Six weeks later, and AT&T has slashed the price of the First to 99 cents – an indication that the much ballyhooed "Facebook phone" may be off to a less than stellar start. Some caveats: AT&T has told CNET that one-off price drops are standard operating procedure. And HTC hasn't yet disclosed exactly how many First handsets it has sold – we won't get those numbers until the release of the Q2 2013 earnings report.
Still, it's extremely unlikely that AT&T would knock 99 bucks off the price of a solidly-performing smart phone. Analysts guess that sales are sluggish, if not really slow. Which is too bad, because the HTC First – equipped as it was with a high-quality 4.3-inch display, a 1.4GHz dual-core processor, and the Android 4.1 operating system – got a relatively warm critical reaction when it first hit shelves. For a mid-tier phone, this was one to check out.
"The HTC First is compelling for two reasons," Brad Molen of Engadget wrote in a generally positive review of the device. "For Facebook fans, it's now easier to maintain social connections with friends and family. For the tech-savvy crowd who has little interest in the service, the phone is a stock Android 4.1 device that comes with AT&T LTE, which is still something of a rarity."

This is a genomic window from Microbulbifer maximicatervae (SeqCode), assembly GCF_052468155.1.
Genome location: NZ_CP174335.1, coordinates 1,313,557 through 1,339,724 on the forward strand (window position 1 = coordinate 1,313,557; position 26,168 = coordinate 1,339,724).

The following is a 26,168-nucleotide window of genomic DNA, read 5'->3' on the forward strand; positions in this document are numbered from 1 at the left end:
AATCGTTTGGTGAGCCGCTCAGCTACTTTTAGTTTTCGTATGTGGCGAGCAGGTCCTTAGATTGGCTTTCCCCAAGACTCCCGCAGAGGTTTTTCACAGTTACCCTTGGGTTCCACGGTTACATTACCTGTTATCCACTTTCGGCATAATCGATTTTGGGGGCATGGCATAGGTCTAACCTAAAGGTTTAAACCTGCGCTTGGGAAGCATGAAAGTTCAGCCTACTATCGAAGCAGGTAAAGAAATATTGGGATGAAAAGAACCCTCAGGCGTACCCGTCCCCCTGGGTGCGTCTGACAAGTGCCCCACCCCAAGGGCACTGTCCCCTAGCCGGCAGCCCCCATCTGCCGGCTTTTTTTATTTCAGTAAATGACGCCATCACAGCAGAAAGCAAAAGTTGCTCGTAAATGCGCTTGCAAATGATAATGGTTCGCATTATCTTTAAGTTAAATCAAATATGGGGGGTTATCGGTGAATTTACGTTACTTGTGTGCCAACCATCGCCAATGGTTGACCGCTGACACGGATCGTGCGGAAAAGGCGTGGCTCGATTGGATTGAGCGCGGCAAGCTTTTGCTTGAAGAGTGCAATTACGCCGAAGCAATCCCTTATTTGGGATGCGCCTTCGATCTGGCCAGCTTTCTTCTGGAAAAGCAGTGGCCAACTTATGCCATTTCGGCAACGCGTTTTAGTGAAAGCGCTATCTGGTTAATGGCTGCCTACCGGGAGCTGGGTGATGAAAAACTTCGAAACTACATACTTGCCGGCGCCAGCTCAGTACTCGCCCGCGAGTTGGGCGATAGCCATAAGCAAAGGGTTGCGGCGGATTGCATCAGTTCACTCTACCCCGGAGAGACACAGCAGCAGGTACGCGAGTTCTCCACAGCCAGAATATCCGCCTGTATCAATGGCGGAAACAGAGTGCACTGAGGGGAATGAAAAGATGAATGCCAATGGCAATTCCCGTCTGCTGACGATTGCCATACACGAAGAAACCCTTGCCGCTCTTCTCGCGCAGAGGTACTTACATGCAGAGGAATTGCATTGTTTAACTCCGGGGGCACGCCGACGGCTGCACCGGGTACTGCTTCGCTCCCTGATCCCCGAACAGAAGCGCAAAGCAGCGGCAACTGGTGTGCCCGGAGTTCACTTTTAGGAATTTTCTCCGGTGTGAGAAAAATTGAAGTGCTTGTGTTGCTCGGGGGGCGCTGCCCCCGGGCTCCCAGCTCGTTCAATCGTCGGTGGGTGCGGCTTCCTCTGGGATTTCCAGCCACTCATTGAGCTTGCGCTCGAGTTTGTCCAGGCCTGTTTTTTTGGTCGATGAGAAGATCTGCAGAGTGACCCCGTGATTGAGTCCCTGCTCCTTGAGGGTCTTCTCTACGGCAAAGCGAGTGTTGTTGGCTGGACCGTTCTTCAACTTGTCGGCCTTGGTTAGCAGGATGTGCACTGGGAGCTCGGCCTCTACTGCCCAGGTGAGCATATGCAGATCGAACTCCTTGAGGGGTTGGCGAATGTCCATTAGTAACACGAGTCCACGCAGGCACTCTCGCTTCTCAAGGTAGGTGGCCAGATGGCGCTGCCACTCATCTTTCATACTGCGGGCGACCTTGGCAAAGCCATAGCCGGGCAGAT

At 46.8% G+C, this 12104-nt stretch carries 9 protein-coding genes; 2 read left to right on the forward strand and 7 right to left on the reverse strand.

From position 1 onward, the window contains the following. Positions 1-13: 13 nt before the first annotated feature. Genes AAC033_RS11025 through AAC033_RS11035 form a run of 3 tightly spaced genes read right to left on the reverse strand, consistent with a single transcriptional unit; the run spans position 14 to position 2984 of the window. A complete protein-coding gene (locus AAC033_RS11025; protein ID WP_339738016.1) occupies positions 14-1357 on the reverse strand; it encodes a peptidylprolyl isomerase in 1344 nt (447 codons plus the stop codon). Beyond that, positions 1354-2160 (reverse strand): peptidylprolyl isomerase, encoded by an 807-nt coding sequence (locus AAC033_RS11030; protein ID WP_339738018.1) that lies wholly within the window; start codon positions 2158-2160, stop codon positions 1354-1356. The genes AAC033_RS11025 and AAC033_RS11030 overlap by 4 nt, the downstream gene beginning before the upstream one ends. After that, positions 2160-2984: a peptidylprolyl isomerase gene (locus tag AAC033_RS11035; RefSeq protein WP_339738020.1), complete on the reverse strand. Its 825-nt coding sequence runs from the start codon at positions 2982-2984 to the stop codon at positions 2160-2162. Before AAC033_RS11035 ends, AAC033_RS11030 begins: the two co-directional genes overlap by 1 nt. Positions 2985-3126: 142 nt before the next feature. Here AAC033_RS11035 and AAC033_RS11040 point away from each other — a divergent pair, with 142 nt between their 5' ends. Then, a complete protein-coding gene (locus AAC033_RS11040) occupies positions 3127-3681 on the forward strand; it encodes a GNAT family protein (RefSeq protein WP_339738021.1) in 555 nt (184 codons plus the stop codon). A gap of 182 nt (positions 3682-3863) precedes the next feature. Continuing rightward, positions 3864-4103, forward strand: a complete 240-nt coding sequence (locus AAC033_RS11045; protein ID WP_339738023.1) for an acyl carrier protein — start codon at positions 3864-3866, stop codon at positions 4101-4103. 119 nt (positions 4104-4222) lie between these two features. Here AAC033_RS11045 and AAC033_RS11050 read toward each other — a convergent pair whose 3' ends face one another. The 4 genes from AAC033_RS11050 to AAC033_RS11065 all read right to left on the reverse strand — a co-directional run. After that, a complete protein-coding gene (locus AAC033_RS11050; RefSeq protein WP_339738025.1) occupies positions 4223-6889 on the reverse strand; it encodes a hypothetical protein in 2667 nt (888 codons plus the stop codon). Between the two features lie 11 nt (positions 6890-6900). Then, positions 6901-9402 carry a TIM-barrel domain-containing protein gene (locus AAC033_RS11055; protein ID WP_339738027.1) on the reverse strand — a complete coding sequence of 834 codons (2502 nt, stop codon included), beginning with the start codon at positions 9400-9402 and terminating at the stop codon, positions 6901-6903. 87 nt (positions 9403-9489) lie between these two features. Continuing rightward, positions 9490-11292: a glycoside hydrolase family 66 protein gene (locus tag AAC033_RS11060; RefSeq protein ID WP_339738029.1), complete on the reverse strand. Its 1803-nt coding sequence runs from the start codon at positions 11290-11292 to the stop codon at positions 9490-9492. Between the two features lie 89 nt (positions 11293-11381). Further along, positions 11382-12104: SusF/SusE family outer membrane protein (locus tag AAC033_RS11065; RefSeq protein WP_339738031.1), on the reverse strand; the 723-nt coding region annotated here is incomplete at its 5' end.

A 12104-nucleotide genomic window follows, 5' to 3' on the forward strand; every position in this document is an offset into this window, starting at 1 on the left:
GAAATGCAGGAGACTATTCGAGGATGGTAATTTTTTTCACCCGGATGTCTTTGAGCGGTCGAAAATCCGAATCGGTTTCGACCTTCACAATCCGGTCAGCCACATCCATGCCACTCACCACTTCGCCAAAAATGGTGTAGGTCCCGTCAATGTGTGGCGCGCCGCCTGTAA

So why wasn't the HTC First a smash hit? Well, despite the specs we listed above, this is still a middle-of-the-road phone – one that lags well behind powerhouses such as the iPhone 5 or the Samsung Galaxy S4. And as Roger Cheng notes in a piece over at CNET, there is also the fact that you can easily build your own "Facebook phone" on an HTC One or a Galaxy S4.
"What was the point of a smartphone focused on Facebook Home when you can get Facebook Home on several different – and superior – phones?" Cheng writes. "I get that the First was a showcase phone for Facebook's new software. But consumers don't want to buy a showcase piece; they want a real product."
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